f. Linear trends of 10-m wind speeds over 1948–2006

Despite the consistency between wind speed trends for the 32-yr period 1975–2006 and the shorter 18-yr period 1989–2006 (contrast Figs. 4a,b with 5a,b), the robustness of the observed trends should be tested also over longer periods if possible. In fact, wind speeds may be affected by changes in the relative importance of atmospheric circulation patterns on different time scales (decades or longer).

Of the 10-m wind speed observations, seven stations cover a period of nearly 60 years, 1948–2006 (Fig. 9a, no station is available for the 2-m data over this long period). These generally show reduced trend values compared to the shorter periods considered above, with four stations displaying trends significantly different from zero, and positive: Ceduna, Rockhampton, Charleville, and Laverton. The NCEP–NCAR reanalysis (the only one available over this long period) also shows weaker trends (Fig. 9b) and mostly with the same sign of the observed trends, with an overall mean of 0.009% yr−1 over Australia. Thus, the analysis of this longer period suggests that there is no indication of marked long-term changes in atmospheric circulation.

Fig. 9.

Relative wind trend of the mean 10-m wind speed expressed as percent per annum for 1948–2006 for (a) the observations and (b) the NCEP–NCAR reanalysis.

Fig. 9.

Relative wind trend of the mean 10-m wind speed expressed as percent per annum for 1948–2006 for (a) the observations and (b) the NCEP–NCAR reanalysis.

5. Effect of circulation changes on near-surface wind speed linear trends

Having analyzed several features of wind speed linear trends, we summarize here some of the main changes in linear trends and then attempt an explanation of their physical causes. We have observed that

  1. mean wind speeds at 2 m display an overall negative trend, whereas those at 10 m generally show an increasing trend;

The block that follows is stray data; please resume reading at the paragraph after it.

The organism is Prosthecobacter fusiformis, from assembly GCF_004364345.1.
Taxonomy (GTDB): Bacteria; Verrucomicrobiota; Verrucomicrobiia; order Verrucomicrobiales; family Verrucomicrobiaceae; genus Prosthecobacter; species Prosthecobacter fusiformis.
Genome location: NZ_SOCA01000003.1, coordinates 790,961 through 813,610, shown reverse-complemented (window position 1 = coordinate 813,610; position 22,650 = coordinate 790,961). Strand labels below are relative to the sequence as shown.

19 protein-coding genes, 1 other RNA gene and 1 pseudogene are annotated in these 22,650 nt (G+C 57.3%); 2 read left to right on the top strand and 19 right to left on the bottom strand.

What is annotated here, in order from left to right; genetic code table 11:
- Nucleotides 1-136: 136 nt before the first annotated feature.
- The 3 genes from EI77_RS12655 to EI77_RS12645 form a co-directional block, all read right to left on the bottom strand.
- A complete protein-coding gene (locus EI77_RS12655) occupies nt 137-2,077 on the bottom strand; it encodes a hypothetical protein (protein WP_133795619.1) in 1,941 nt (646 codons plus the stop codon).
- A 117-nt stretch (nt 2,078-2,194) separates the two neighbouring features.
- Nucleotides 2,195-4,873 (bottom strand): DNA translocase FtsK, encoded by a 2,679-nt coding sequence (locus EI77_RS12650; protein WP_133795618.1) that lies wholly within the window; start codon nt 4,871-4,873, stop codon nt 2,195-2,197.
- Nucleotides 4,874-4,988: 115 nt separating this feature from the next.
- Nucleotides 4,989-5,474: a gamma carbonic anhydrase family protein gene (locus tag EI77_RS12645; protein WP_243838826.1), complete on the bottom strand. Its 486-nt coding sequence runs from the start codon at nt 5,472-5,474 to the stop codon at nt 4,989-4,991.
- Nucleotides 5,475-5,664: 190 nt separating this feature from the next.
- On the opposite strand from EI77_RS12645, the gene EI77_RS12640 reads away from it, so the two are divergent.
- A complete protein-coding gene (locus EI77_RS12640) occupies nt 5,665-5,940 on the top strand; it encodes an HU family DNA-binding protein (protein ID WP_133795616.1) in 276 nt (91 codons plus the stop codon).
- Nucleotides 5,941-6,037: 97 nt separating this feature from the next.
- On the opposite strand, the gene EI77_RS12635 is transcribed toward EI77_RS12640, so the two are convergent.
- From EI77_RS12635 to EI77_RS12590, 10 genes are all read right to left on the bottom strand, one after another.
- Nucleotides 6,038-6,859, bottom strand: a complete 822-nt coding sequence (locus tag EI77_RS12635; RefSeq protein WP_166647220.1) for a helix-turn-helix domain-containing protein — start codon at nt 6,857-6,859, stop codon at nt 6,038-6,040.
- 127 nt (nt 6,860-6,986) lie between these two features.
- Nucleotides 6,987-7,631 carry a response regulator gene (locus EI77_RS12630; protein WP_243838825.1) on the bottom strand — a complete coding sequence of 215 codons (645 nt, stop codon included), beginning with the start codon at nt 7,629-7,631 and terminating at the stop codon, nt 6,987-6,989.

2. for the 10-m wind speed, the 10th percentile tends to increase more rapidly than the mean, whereas the 90th percentile increases less rapidly than the mean; for the 2-m wind speed, both the 10th and 90th percentile trends vary in line with the mean trends; and

  3. changes between seasonal wind speed trends, for DJF and JJA, and the (annual) mean wind speed trends show broad agreement between the 2-m and 10-m observations, particularly over the eastern part of Australia—a negative–positive–negative tripole for DJF and a dipole for JJA.

Regarding item 1, as discussed especially in sections 4a and 4b, the wind speed at 10 m appears to better represent the near-surface wind characteristics than those at 2 m. The fact that the trends of the tails (10th and 90th percentiles) of 2-m wind speed distributions do not show distinct features [section 4c and item 2 above] may be further evidence that 2-m observations could be affected by factors such as local obstructions and changes in land use (at least to a greater extent than 10-m observations could be). Although it is difficult to assess the relative reliability of 2-m and 10-m observations solely based on the trends of the 10th and 90th percentiles, a plausible mechanism for changes in these trends is discussed later in this section. A possible physical cause of the changes in trends in response to seasonal variations [section 4d and 3 above], which appear similar in the 2-m and 10-m observations, is also addressed here.